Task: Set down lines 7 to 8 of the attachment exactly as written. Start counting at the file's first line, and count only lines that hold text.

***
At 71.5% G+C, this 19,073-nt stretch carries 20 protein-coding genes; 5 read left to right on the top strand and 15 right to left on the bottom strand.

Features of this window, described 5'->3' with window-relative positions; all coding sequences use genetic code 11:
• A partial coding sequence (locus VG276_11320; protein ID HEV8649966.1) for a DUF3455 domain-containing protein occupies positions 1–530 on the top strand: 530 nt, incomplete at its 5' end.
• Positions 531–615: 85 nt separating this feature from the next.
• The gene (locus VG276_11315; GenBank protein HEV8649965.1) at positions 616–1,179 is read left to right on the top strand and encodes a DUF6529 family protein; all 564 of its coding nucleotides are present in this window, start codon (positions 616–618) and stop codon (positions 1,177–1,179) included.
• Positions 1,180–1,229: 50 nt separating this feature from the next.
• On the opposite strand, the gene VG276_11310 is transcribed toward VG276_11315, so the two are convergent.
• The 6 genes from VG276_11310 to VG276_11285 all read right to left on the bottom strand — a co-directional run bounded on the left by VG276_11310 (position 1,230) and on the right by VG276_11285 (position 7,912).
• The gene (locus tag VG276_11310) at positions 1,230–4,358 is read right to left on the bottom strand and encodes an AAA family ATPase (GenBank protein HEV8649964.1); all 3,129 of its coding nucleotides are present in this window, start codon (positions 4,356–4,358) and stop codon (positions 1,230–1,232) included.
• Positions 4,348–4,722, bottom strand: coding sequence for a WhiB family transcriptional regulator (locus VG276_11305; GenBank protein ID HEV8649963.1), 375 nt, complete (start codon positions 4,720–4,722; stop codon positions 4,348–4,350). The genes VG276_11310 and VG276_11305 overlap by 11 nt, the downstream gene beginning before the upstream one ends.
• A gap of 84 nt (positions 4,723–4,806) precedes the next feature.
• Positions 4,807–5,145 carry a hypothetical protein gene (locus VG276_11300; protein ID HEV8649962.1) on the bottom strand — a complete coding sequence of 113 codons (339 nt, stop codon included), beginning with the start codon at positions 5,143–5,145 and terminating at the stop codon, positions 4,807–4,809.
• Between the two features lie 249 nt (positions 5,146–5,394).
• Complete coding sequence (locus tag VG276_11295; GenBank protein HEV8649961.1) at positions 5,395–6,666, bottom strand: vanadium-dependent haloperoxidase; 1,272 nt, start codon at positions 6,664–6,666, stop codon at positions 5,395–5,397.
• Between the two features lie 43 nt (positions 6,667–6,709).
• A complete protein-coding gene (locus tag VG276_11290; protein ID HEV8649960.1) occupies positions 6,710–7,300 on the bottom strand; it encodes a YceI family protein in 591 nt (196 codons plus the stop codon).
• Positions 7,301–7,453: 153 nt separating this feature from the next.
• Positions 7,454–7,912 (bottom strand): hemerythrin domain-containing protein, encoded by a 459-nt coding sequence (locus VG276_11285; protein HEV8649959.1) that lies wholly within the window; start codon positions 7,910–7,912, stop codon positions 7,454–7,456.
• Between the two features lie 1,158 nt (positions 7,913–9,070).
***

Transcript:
• On the opposite strand, the gene VG276_11310 is transcribed toward VG276_11315, so the two are convergent.
• The 6 genes from VG276_11310 to VG276_11285 all read right to left on the bottom strand — a co-directional run bounded on the left by VG276_11310 (position 1,230) and on the right by VG276_11285 (position 7,912).